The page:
Writing Art History Since 2002

First Title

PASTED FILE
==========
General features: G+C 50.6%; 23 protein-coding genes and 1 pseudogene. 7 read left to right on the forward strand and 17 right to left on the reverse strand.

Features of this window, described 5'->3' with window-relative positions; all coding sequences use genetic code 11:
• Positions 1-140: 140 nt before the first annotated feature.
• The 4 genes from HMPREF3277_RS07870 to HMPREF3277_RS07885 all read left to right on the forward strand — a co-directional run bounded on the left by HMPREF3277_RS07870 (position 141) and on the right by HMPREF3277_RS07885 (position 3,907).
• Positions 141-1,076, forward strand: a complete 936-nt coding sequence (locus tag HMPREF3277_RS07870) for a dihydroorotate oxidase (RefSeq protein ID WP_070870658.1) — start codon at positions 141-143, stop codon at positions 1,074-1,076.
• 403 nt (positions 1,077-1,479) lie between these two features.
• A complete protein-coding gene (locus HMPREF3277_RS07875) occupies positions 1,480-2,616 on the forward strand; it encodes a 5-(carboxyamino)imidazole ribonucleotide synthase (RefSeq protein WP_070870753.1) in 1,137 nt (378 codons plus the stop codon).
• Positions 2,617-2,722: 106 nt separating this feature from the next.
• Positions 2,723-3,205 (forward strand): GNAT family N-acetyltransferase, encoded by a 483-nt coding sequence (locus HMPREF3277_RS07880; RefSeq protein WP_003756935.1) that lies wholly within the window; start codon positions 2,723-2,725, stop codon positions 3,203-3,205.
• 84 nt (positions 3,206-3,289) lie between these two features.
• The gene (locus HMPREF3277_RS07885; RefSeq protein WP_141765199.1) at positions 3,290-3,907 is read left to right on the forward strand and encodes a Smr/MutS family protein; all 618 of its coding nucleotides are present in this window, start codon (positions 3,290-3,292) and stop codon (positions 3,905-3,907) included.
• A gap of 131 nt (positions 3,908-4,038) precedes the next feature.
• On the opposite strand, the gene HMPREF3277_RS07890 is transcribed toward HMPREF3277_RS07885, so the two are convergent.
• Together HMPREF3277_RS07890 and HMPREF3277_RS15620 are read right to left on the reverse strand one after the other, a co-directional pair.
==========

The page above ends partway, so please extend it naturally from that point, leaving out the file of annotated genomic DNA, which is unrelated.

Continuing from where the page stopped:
Penny Siopis needs no introduction. Yet, paradoxically, the Goodman Gallery’s monograph, Penny Siopis, disappoints from the outset because the brief and rather anecdotal introduction by the book’s editor, Kathryn Smith, does not do enough to acquaint the reader with either the assembled essays or the artist herself.The essays, by Brenda Atkinson, Jennifer Law, Sarah Nuttall, Griselda Pollock, Colin Richards and Siopis herself, as well as the interview between Siopis and Achille Mbembe, focus on particular themes or series of works, and are largely self-contained. Smith’s synopses of these essays are too laconic to orientate the reader to, or offer critical reflectionon, the sometimes complex arguments they raise. Moreover, the introduction would have benefited from a more sustained outline of the artist’s life, work and primary concerns – a biographical shortcoming by no means ameliorated by the short chronology at the back of the publication. Consequently, the book falls uncomfortably between a monograph and an anthology.The disjunctive forces that act against the essays also ravage the images, in terms of their cropping and positioning. Reproductions that cross from one folio to another are particularly annoying, but only slightly less so are those that are truncated by the edges of the page. The quality of the reproductions is often poor: some are out of focus, others are over-exposed, while still others are under-exposed. These technical insufficiencies would no doubt divestmany readers of the capacity to interact with the works in an immersive and agile manner.While it behoves one to note Smith’s rationale – “The intellectual content and design of this book intends to mirror something of Siopis’ simultaneously synoptic and specific approach” – one cannot help feeling that what the book lacks is precisely the reflexivity this strategy implies. Contributors such as Law and Nuttall both explore the fascination in many of Siopis’ works with fragmentation. It does not follow from this that a fragmented book would “mirror” or give body to the artist’s own concerns. Conversely, the dismembered character of Penny Siopis tortures rather than illuminates the compulsion in much of Siopis’ work, particularly in the recent Pinky Pinky and Shame series, toward a both critical and tantalising breakdown of the sign. Siopis aligns this breakdown with an “accumulation [that] makes nonsense of a contained symbol”.Accumulation of objects, piles or fragments have always featured in her work in one way or another, from the cakebreasts pushing their way through the “masculinity” of formalist flatness to the incomplete and chaotic “collections” comprising her installations. Yet what especially strikes one about her above words is the extent to which they invoke the allegorical mode, as adumbrated by Clive Dilnot and Maruja Garcia-Padilla: “Far from the orderly essential totality of the symbol … allegory incarnates and exemplifies an essential absence [that refuses] the idea of unity.”It is in Pinky Pinky that Siopis’ interest in partiality and seriality is most condensed and turned to an end that leaves the observer deeply moved. She describes the series as “an accretion of scenes”, and Nuttall explains that Pinky Pinky is a figure seen in parts which do not relate to each other logically. Even more significant is the conclusion she draws from this: “If … the fear instilled by Pinky Pinky is one of partial recognition … then in this absence of totality, we might allegorically read the figuration of a country in which recognition of one another is constantly only fragmentary”.Here, in arguably the finest works of Siopis’ exceptional oeuvre, iconography and representational means combine to draw us into a visceral encounter with history as myth and part-object, a history gargantuan in its obscurity, yet diminutive in its dislocated recollections and “official” stories.Penny Siopis thus does not fail to reveal the artist’s work in all its bulk and experimental awkwardness. Nor does it obfuscate the uncanny power of her latest works. However, in its lack of a more binding act of editing, it reads as something of a missed opportunity, yet not one that makes of the pile an excessive outgrowth built on the absence of symbols.Michael Herbst lectures in Art History and Visual Culture in the Department of Fine Art at Rhodes University

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